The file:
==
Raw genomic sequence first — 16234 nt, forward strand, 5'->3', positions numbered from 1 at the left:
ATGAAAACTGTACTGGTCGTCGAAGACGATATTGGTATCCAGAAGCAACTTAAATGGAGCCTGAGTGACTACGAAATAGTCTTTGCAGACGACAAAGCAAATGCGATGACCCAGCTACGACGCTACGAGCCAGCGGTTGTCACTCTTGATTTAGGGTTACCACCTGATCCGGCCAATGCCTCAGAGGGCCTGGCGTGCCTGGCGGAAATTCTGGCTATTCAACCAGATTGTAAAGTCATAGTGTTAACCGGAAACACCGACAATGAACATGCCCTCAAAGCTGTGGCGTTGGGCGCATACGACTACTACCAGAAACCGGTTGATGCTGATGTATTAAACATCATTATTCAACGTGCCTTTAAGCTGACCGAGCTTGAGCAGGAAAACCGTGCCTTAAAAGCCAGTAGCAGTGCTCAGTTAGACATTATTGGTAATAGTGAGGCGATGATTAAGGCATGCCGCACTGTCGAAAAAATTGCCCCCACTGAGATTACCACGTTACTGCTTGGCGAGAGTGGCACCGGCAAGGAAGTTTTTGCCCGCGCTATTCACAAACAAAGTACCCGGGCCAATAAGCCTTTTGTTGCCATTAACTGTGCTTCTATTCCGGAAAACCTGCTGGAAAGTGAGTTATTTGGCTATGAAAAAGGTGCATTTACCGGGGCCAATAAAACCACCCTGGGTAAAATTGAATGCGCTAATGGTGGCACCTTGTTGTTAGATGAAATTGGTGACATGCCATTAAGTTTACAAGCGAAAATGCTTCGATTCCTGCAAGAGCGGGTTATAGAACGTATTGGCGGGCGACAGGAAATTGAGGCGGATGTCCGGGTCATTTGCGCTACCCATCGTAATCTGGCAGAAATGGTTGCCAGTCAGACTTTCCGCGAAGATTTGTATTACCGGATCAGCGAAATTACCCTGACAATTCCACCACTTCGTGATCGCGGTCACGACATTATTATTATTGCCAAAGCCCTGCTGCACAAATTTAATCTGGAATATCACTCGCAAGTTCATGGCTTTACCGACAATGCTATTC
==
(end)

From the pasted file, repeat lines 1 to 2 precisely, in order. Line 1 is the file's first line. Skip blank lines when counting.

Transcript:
Raw genomic sequence first — 16234 nt, forward strand, 5'->3', positions numbered from 1 at the left:
ATGAAAACTGTACTGGTCGTCGAAGACGATATTGGTATCCAGAAGCAACTTAAATGGAGCCTGAGTGACTACGAAATAGTCTTTGCAGACGACAAAGCAAATGCGATGACCCAGCTACGACGCTACGAGCCAGCGGTTGTCACTCTTGATTTAGGGTTACCACCTGATCCGGCCAATGCCTCAGAGGGCCTGGCGTGCCTGGCGGAAATTCTGGCTATTCAACCAGATTGTAAAGTCATAGTGTTAACCGGAAACACCGACAATGAACATGCCCTCAAAGCTGTGGCGTTGGGCGCATACGACTACTACCAGAAACCGGTTGATGCTGATGTATTAAACATCATTATTCAACGTGCCTTTAAGCTGACCGAGCTTGAGCAGGAAAACCGTGCCTTAAAAGCCAGTAGCAGTGCTCAGTTAGACATTATTGGTAATAGTGAGGCGATGATTAAGGCATGCCGCACTGTCGAAAAAATTGCCCCCACTGAGATTACCACGTTACTGCTTGGCGAGAGTGGCACCGGCAAGGAAGTTTTTGCCCGCGCTATTCACAAACAAAGTACCCGGGCCAATAAGCCTTTTGTTGCCATTAACTGTGCTTCTATTCCGGAAAACCTGCTGGAAAGTGAGTTATTTGGCTATGAAAAAGGTGCATTTACCGGGGCCAATAAAACCACCCTGGGTAAAATTGAATGCGCTAATGGTGGCACCTTGTTGTTAGATGAAATTGGTGACATGCCATTAAGTTTACAAGCGAAAATGCTTCGATTCCTGCAAGAGCGGGTTATAGAACGTATTGGCGGGCGACAGGAAATTGAGGCGGATGTCCGGGTCATTTGCGCTACCCATCGTAATCTGGCAGAAATGGTTGCCAGTCAGACTTTCCGCGAAGATTTGTATTACCGGATCAGCGAAATTACCCTGACAATTCCACCACTTCGTGATCGCGGTCACGACATTATTATTATTGCCAAAGCCCTGCTGCACAAATTTAATCTGGAATATCACTCGCAAGTTCATGGCTTTACCGACAATGCTATTC